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Avoiding Penalties: What to Do If Taxes Can’t Be Filed on Time

Everyone knows that federal income taxes are due on April 15th of every year, but what happens if there is a problem completing the return or paying on time? Many assume that the consequences will be harsh, but that is not always the case. The key is to take some simple steps prior to the deadline so that the Internal Revenue Service knows that the process has at least started. Doing nothing at all can result in serious problems, so be sure to contact the IRS if there will be a delay.

Request a Filing Extension

For those who cannot file a return by the April 15th deadline, there is a possibility to obtain an automatic four-month extension. Approximately six million citizens utilize an extension every year. To file for an extension, fill out Form 4868, an Application for Automatic Extension of Time to File a Tax Return. This will need to be turned in by the regular deadline for filing income taxes. This will provide the taxpayer with a new deadline of August 15th.

If more time is needed, a second extension can be requested by filling out Form 2688. It must be filed by August 15th in order to be considered. It will be necessary to provide a probable reason for the extension. If the extension is granted, it allows for a deadline of October 15th to file.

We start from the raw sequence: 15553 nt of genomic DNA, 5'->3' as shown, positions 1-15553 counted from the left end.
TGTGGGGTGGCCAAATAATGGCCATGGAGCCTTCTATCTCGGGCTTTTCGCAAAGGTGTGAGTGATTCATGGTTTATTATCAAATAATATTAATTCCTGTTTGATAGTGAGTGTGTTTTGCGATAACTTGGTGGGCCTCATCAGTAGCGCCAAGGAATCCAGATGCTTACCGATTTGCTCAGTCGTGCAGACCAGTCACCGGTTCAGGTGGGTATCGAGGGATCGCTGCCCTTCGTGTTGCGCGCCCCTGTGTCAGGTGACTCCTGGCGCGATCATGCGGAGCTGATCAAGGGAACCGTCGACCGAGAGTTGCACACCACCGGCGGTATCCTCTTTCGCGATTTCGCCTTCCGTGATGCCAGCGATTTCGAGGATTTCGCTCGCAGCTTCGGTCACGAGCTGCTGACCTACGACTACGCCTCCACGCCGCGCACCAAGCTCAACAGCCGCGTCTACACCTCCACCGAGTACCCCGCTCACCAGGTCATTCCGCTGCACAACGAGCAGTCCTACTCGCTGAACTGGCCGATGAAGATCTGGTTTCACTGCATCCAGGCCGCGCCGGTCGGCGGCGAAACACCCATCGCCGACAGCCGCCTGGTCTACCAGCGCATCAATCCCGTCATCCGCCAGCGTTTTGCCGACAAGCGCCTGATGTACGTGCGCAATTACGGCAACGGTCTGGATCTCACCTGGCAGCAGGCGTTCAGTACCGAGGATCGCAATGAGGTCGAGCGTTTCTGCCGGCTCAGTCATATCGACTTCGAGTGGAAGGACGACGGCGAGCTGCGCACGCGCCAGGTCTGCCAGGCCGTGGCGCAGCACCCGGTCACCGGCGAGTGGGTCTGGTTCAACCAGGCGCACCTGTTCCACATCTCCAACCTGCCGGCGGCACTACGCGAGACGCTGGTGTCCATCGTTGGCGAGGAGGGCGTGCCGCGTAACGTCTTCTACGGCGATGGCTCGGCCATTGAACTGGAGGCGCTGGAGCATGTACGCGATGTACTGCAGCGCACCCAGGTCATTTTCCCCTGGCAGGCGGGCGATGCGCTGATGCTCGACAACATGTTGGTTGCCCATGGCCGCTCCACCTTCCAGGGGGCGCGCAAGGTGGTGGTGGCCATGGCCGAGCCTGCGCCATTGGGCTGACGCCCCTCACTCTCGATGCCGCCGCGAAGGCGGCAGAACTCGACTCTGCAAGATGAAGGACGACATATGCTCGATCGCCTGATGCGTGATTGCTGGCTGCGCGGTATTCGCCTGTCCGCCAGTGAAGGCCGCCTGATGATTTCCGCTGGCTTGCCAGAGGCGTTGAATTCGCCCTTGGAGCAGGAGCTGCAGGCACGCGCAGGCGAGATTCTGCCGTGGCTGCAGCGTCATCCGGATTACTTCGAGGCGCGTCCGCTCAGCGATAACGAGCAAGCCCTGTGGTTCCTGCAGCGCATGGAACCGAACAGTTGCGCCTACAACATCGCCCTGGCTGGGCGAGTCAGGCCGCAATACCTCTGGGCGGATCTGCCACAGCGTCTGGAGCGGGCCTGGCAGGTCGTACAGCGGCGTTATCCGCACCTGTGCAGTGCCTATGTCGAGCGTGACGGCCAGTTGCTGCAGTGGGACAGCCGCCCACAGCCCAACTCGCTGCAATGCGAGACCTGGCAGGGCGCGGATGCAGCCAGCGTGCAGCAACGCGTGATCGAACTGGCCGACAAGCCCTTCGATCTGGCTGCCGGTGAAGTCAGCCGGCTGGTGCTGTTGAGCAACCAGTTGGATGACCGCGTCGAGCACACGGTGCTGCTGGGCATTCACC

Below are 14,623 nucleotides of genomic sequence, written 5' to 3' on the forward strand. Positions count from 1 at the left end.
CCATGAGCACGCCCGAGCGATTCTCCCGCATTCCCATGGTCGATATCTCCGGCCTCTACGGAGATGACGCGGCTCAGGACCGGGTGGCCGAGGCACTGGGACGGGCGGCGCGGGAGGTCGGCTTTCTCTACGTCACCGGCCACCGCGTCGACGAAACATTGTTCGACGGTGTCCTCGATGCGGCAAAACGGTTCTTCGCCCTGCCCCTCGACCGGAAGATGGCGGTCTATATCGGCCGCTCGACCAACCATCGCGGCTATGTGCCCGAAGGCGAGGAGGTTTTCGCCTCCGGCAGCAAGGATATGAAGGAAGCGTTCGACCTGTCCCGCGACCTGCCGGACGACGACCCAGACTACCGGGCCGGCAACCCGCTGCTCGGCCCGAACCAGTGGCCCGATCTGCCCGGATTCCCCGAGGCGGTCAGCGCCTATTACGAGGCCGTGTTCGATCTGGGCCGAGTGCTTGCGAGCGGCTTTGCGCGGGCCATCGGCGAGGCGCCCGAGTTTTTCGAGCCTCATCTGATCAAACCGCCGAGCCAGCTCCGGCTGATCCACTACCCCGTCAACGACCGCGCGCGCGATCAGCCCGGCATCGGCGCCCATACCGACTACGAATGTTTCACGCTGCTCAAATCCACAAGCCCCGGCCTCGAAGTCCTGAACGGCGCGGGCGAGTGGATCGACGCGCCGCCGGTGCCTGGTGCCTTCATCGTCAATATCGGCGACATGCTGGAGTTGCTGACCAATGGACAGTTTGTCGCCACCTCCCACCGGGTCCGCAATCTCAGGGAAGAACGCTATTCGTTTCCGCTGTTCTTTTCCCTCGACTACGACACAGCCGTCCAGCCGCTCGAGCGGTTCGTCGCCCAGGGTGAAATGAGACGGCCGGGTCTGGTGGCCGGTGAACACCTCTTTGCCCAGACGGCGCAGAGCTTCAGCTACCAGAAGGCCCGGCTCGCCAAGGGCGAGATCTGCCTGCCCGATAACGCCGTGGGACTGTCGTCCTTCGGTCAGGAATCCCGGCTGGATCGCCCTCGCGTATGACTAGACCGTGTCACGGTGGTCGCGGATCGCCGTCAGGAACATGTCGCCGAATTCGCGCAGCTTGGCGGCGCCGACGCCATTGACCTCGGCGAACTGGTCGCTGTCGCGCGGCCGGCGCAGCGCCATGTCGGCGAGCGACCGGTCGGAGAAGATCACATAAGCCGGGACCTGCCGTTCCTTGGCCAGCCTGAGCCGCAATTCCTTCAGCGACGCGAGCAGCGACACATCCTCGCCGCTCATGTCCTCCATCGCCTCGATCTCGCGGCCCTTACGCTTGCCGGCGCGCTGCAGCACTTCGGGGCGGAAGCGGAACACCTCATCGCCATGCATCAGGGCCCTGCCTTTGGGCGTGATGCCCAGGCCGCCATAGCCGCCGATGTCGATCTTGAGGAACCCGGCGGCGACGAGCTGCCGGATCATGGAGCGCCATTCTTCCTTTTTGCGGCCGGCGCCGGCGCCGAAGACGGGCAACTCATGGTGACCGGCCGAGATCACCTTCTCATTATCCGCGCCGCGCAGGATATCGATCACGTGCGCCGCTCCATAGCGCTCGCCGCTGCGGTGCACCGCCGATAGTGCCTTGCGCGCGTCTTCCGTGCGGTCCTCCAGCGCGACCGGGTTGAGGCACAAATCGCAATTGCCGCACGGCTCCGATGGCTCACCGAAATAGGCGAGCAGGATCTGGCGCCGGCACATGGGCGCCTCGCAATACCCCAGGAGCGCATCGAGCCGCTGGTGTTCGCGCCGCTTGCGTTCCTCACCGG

Keep in mind that an extended deadline does not allow for a longer time to pay taxes. If money is owed to the IRS, an estimated payment will need to be sent with an extension request. At least 90 percent of the bill will need to be paid in April. Otherwise, there is the probability of incurring penalties and interest for any amount that is not paid.

What Happens If an Extension Is Not Requested?

For anyone who does not make this request to the IRS by April 15th, they can impose a stiff penalty of up to five percent for each month not to exceed 25 percent. Interest will also be applied to the money that is owed.

What If the Money Owed Cannot Be Paid?

There may be instances in which it is difficult to make the required payment to the government. If the full payment cannot be remitted, send in as much as possible with a filed return. There is a much worse penalty for not filing at all than for not paying after filing. A penalty can be as much as 25 percent for not filing at all.

Paying taxes is an inevitable task for everyone in the country. It is important to file on time and pay what is owed. Make sure to always pay attention to due dates and file extensions if necessary. If a large bill is expected, consider putting some money into a special bank account dedicated to taxes. This will help prevent any surprises from appearing.

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